TUNISIA: Calls for Tenders for Solar and Wind Projects Totaling 1,700MW


Three calls for tenders for the development of solar and wind projects over 2023-2025 with a total capacity of up to 1.7 GW TUNISIA

  • Organization Name: The Tunisian Ministry of Industry, Energy and Mines
  • Organization Type: National Government
  • Tunisia issued the following three calls for tenders: 1 – Call for Tenders # 01-2022 for Photovoltaic Power Projects as follwos:

The Ministry of Industry, Mines and Energy (the Ministry) intends to select eight (8) power generation projects from photovoltaic solar energy of 100 Mega Watts (MW) each in four (4) rounds over 2023-2025 as the following:

  1. Round #1: 2 Photovoltaic Power Plants of 100 MW each with a submission deadline on Thursday, June 15, 2023 at 12:00 p.m. Tunis time.
  2. Round #2: 2 Photovoltaic Power Plants of 100 MW each with a submission deadline in March 2024.
  3. Round #3: 2 Photovoltaic Power Plants of 100 MW each with a submission deadline in November 2024.
  4. Round #4: 2 Photovoltaic Power Plants of 100 MW each with a submission deadline in September 2025.

The Ministry is inviting interested bidders to submit offers for the implementation of solar photovoltaic concession pro jects on sites suggested by bidders. In order to receive tender documents and additional information by email, interested bidders must register on inscription AO 01-2022.

2- Call for Tenders # 02-2022 for Wind Power Projects

The Ministry of Industry, Mines and Energy (the Ministry) intends to select eight (8) power generation projects from wind energy of 75 Mega Watts (MW) each in four (4) rounds over 2023-2025 as the following: Round #1: 2 Wind Power Plants of 75 MW each with a submission deadline on Thursday, September 14, 2023 at 12:00 p.m. Tunis time.

Full details here.

Petrofac Partners Mozambique to Develop an Elite Hydrocarbon Workforce


Petrofac, the UK based engineering service provider for the oil industry, has formed a Joint Venture (JV) with Empresa Nacional de Hidrocarbonetos (ENH), the Mozambican state hydrocarbon firm, for the provision of training services.

Designed to support nationalisation goals across the country’s expanding energy industry, ENH’s stake in the JV has been determined at 51% and Petrofac’s at 49%. The partnership will provide training and competence management solutions for Mozambique’s domestic onshore and offshore developments, as the country continues its transformation from a natural resource producer to an energy and industrial giant, and the largest LNG producer in sub-Saharan Africa.

Mozambique has bought into the localization story in oil and gas industries around the continent, but as it has very few indigenous firms with any real capacity, the authorities are focusing more on workforce training, than contracts-for-localfirms.

On the website of the INP (Institute of Petroleum), Mozambique’s E&P regulatory agency, there are several stories tracking numbers of Mozambicans slated to work on both planned and ongoing gas monetization projects.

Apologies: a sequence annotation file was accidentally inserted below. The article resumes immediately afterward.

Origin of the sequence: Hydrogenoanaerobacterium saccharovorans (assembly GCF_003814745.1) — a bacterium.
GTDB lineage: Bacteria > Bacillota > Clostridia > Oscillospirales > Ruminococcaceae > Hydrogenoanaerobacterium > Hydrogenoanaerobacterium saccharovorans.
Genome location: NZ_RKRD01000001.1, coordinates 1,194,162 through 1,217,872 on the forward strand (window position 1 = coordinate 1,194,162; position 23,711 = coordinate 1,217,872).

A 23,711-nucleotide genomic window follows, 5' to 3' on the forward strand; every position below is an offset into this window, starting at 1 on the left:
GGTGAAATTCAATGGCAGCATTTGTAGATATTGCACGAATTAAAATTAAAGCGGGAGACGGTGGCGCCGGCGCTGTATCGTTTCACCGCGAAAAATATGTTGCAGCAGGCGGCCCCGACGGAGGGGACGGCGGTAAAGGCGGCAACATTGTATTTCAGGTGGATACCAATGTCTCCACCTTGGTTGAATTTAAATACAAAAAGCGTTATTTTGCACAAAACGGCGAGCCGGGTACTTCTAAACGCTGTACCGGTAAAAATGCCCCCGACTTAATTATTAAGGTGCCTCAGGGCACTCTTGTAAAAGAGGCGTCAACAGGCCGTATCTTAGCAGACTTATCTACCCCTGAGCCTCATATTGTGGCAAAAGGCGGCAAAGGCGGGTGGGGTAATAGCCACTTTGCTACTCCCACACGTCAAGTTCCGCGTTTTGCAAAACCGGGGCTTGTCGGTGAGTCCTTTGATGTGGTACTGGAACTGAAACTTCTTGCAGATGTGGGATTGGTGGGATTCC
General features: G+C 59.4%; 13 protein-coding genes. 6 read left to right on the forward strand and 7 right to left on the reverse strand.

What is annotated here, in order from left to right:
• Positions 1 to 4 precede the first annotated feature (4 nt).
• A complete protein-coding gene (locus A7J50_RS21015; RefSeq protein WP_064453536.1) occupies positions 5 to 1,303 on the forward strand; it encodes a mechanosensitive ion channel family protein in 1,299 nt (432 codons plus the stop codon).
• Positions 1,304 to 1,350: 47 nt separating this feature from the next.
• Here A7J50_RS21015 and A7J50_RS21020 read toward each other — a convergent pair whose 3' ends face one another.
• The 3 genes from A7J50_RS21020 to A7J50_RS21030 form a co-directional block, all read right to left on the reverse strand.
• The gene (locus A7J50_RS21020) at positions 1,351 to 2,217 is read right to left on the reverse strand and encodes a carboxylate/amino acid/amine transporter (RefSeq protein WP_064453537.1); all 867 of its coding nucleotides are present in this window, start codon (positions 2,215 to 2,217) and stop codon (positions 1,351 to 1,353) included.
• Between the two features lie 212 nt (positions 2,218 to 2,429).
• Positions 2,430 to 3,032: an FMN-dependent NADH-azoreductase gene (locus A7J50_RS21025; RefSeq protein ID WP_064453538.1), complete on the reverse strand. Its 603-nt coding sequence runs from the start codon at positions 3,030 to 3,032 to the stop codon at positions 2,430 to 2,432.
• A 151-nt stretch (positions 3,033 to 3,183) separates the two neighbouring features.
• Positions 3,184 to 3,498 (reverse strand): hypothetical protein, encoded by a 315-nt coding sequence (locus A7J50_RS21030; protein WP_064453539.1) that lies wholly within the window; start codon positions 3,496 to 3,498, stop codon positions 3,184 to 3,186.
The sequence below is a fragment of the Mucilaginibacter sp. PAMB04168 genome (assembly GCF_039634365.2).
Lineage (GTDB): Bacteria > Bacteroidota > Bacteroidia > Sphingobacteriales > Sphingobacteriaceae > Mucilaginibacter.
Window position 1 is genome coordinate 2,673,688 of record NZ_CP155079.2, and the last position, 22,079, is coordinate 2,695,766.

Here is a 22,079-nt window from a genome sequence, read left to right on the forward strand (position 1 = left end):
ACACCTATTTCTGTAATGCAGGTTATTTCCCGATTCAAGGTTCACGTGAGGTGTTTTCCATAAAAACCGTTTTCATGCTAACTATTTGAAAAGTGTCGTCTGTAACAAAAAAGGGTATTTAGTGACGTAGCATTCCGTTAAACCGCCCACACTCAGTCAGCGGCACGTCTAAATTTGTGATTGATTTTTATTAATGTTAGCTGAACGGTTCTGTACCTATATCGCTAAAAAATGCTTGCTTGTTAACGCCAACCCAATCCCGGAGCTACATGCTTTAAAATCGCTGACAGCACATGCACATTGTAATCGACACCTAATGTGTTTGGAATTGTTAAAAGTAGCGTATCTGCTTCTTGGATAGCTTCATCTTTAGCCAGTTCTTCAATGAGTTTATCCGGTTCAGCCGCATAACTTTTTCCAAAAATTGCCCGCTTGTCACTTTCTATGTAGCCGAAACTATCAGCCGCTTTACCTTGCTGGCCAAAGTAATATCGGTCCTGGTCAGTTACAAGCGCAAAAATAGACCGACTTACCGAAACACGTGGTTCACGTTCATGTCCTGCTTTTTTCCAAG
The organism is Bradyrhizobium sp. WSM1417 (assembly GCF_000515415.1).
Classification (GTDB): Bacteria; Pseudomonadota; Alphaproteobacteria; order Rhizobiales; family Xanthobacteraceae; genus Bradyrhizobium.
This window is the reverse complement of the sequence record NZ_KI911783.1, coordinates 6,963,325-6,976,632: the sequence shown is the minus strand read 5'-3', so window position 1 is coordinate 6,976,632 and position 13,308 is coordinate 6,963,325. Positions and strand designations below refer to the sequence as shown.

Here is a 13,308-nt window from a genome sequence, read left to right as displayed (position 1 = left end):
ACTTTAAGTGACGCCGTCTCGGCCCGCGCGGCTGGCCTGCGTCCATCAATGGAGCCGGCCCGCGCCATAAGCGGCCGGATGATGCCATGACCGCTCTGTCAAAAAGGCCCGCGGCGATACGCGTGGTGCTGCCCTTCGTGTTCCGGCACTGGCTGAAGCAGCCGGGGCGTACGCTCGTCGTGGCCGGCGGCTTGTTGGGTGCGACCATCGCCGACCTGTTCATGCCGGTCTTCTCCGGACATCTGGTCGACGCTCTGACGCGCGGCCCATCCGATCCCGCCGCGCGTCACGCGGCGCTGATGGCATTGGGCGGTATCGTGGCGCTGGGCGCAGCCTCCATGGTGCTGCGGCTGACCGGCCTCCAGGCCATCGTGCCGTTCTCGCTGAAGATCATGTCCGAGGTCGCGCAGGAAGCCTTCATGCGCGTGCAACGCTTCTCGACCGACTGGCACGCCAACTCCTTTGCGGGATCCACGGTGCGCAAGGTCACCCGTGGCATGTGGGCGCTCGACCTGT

Petrofac, in a statement announcing the partnership, declares that it has “a 20-year track record of developing national workforces through the delivery of technical, regulatory, and academic training”.

Niger Delta E&P, Pillar Oil, Win Lead Sustainer Trophies at Lagos Book & Art Festival

By Fred Akanni

Nigerian independents, Niger Delta Exploration & Production (NDEP) and Pillar Oil Limited have each been awarded the title of ‘Lead Sustainers’ of the Lagos Book and Art Festival.

The annual event is Nigeria’s leading advocacy festival for literacy and the two companies have been the leading and most consistent sponsors for the past 11 years.

NDEP has also contributed severally to the discursive sessions, which populate the weeklong feast of the written word.

“It’s an incredible gesture to have such iconic private sector enterprises support our campaign to rid the nation of ignorance”, says Jahman Anikulapo, programme chairman of the Committee for Relevant Art (CORA), organisers of LABAF. He was responding to NDEP’s promise to increase its sponsorship for the 2022 edition of the Festival.

The 24th LABAF will run from November 14-20, 2022 at the Freedom Park in Lagos, with the theme Pathways to the Future.

LABAF is a comprehensive, week-long culture picnic that has run annually since September 1999. It features reading sessions, conversations around ‘content and context of books’, art and craft displays, kiddies’ art workshops, Publishers’ Forum, Writers’ Workshops and Book Trek, Book exhibitions, Drama skits, Live music and dance. It is an art festival with high book content.

Among the 15 books up for the curated segment of the festival this year are:

  • Abdourahman Waberi: The United States of Africa
  • Paul Morland: The Tomorrow’s People: The Future of Humanity in Ten Numbers
  • Mo Gawdat: Scary Smart: The Future of Artificial Intelligence & How You Can Save Our World
  • Ayodele Arigbabu: Lagos 2060
  • Kim Stanley Robinson: New York 2140
  • Ian McEwan: Machines Like Me and People Like You
  • Jonathan E. Hillman: The Digital Silk Road: China’s Quest to Wire the World and Win the Future
  • Ashlee Vance: Elon Musk- Tesla, SpaceX, and the Quest for a Fantastic Future Paperback
  • James Dale Davidson & Lord William Rees-Mogg: The Sovereign Individual: Mastering the Transition to the Information Age
  • Daron Acemoglu & James A. Robinson: Why Nations Fail: The Origins of Power, Prosperity, and Poverty Paperback
  • Itse Sagay: All Will Be Well
  • Yemi Ogunbiyi: The Road Never Forgets